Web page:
Finally, on every decoding time step we can predict further into the future by querying the language model. We show examples of online decoding in Table 2, where the endings of incomplete words of the current beam state are filled in by the language model.

5 Conclusion

We have proposed and compared three new neural network architectures for lip reading, and exceeded the previous state-of-the-art by a large margin. The networks will be publicly released. We have also carried out a preliminary investigation of on-line lip reading and proposed a decoding algorithm for this. Future work could include varying the activations (e.g. Maxout or PReLU as in [26]). Another strand to investigate is whether outputting phonemes and byte-pairs rather than characters, as is now standard for ASR, would lead to a boost in performance.

Acknowledgements. Funding for this research is provided by the UK EPSRC CDT in Autonomous Intelligent Machines and Systems, the Oxford-Google DeepMind Graduate Scholarship, and by the EPSRC Programme Grant Seebibyte EP/M013774/1.

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Appendix A Appendix

a.1 Dataset statistics

The statistics of the datasets used in this paper is given in Table 3.

Name Type Vocab #Utter. #Words
LRW word 500 - 489K
MV-LRS(w) word 480 - 1,9M

MV-LRS
sent. 30K 430K 5M
LRS2 sent. 41K 142K 2M
T1 text 41K 142K 2M
T2 text 60K 8M 26M
Table 3: Description of the datasets used for training and testing. We formed MV-LRS(w) by isolating individual word excerpts of the 480 most frequent words, all of which have a count of at least 1000 samples. The statistics for the MV-LRS and the LRS2 datasets include the noisy “pre-train” sets in addition to the main dataset. T1 consists of the transcriptions of the samples in LRS2. We form T2 by collecting the full transcripts of all the subtitles of the shows used in the making of LRS2. The sets marked with are not publicly available.

a.2 Visual front-end architecture

The details of the spatio-temporal front-end are given in Table 4.

Layer Type Filters Output dimensions
Conv 3D , ,
Max Pool 3D
Residual Conv 2D [, ]
Residual Conv 2D [, ]
Residual Conv 2D [, ]
Residual Conv 2D [, ]
Residual Conv 2D [, ]
Residual Conv 2D [, ]
Residual Conv 2D [, ]
Residual Conv 2D [, ]

Table 4: Architecture details for the spatio-temporal visual front-end [16]. The strides for the residual 2D convolutional blocks apply to the first layer of the block only (i.e. the total down-sampling factor in the network is 32). A short cut connection is added after every pair of 2D convolutions [3]. The 2D convolutions are applied separately on every time-frame.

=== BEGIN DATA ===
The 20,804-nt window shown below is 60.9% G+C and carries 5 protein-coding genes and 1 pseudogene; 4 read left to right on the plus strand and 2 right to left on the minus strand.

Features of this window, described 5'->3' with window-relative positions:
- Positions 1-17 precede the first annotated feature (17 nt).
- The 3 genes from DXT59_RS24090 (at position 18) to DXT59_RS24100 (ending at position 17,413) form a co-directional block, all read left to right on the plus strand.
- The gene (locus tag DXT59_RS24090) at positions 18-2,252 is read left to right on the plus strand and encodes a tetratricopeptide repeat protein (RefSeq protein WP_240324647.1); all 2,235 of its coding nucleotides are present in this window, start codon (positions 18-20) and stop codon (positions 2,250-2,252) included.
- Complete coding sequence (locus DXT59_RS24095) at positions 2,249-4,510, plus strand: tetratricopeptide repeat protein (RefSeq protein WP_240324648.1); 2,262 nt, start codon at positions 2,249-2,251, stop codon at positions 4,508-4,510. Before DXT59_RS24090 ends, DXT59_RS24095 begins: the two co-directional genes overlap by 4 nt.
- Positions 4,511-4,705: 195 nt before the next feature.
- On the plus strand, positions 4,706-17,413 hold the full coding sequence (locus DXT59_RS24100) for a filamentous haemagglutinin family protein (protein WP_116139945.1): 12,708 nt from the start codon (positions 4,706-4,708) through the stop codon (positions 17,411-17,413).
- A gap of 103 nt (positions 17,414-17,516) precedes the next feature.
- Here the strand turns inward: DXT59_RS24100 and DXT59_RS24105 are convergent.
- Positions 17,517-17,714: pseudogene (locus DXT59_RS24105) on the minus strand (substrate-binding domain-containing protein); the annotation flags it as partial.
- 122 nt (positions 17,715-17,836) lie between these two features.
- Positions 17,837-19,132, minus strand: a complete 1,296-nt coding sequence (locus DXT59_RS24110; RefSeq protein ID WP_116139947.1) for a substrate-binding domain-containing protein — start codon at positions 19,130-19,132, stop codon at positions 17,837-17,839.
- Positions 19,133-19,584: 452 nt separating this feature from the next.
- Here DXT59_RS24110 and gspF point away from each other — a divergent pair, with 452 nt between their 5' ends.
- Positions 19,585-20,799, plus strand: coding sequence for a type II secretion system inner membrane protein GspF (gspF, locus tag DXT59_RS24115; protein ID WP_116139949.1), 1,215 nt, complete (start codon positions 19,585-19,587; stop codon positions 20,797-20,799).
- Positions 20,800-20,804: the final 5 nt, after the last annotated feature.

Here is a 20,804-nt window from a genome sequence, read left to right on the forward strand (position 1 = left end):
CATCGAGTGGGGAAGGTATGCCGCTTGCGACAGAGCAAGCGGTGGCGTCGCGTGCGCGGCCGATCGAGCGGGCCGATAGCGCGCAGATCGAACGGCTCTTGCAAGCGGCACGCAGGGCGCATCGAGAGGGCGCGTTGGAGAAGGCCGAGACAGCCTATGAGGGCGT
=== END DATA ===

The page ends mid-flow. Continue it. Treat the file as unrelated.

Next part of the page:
a.3 Seq2Seq decoding with external language model

For decoding with the TM model, we use a left-to right beam search with width as in [37, 43], with the hypotheses being scored as follows:

where and are the probabilities obtained from the visual and language models respectively and LP is a length normalization factor LP(y) = [43]. We did not experiment with a coverage penalty. The best values for the hyperparameters were determined via grid search on the validation set: for decoding without the external language model (T1) they were set to , , and for decoding with the LM (T2) to , .

a.4 CTC decoding algorithm with external language model

Algorithm 1 describes the CTC decoding procedure with an external language model. It is also a beam search with width W and hyperparameters and that control the relative weight given to the LM and the length penalty. The beam search is similar to the one described for seq2seq above, with some additional bookkeeping required to handle the emission of repeated and blank characters and normalization LP(y) = . We obtain the best results with , , .

Parameters CTC probabilities , word dictionary, beam width , hyperparameters ,
initialize {}; 1; 0
for  to  do
      prefixes with highest in
      {}
     for prefix in  do
           last character of
           adding a blank
           repeated
          add to
          for character in  do
               
               if  ends in  then
                    
               else
                     repeated chars must have blanks in between
                                    
               if  is already in  then
                    
               else
                    add to
                    
                                                   
return in
Algorithm 1 CTC Beam search decoding with Language Model adapted from [36]. Notation: A is the alphabet; and are the probabilities of partial output transcription s resulting from paths ending in blank and non-blank token respectively, given the input sequence up to time ; .